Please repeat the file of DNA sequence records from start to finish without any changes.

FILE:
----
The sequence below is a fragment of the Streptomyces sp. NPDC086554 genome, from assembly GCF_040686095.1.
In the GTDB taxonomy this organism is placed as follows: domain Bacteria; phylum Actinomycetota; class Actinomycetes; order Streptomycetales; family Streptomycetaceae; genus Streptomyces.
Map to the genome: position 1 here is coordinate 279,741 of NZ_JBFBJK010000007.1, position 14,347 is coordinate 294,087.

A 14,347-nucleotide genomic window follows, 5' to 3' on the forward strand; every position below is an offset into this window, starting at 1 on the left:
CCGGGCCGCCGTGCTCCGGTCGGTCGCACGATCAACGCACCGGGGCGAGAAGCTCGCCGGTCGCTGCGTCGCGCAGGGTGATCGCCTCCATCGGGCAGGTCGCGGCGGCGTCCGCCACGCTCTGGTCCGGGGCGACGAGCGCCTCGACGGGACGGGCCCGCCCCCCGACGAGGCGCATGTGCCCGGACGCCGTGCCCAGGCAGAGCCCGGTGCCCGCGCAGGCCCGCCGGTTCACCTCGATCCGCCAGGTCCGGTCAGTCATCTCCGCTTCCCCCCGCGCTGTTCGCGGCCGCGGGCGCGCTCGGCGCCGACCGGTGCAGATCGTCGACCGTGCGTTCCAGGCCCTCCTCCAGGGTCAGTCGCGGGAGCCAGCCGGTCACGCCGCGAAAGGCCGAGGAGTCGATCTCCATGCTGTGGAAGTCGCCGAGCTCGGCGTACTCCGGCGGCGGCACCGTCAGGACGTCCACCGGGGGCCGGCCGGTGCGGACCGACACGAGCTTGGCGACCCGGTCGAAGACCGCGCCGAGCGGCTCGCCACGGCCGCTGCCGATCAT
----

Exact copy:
The sequence below is a fragment of the Streptomyces sp. NPDC086554 genome, from assembly GCF_040686095.1.
In the GTDB taxonomy this organism is placed as follows: domain Bacteria; phylum Actinomycetota; class Actinomycetes; order Streptomycetales; family Streptomycetaceae; genus Streptomyces.
Map to the genome: position 1 here is coordinate 279,741 of NZ_JBFBJK010000007.1, position 14,347 is coordinate 294,087.

A 14,347-nucleotide genomic window follows, 5' to 3' on the forward strand; every position below is an offset into this window, starting at 1 on the left:
CCGGGCCGCCGTGCTCCGGTCGGTCGCACGATCAACGCACCGGGGCGAGAAGCTCGCCGGTCGCTGCGTCGCGCAGGGTGATCGCCTCCATCGGGCAGGTCGCGGCGGCGTCCGCCACGCTCTGGTCCGGGGCGACGAGCGCCTCGACGGGACGGGCCCGCCCCCCGACGAGGCGCATGTGCCCGGACGCCGTGCCCAGGCAGAGCCCGGTGCCCGCGCAGGCCCGCCGGTTCACCTCGATCCGCCAGGTCCGGTCAGTCATCTCCGCTTCCCCCCGCGCTGTTCGCGGCCGCGGGCGCGCTCGGCGCCGACCGGTGCAGATCGTCGACCGTGCGTTCCAGGCCCTCCTCCAGGGTCAGTCGCGGGAGCCAGCCGGTCACGCCGCGAAAGGCCGAGGAGTCGATCTCCATGCTGTGGAAGTCGCCGAGCTCGGCGTACTCCGGCGGCGGCACCGTCAGGACGTCCACCGGGGGCCGGCCGGTGCGGACCGACACGAGCTTGGCGACCCGGTCGAAGACCGCGCCGAGCGGCTCGCCACGGCCGCTGCCGATCAT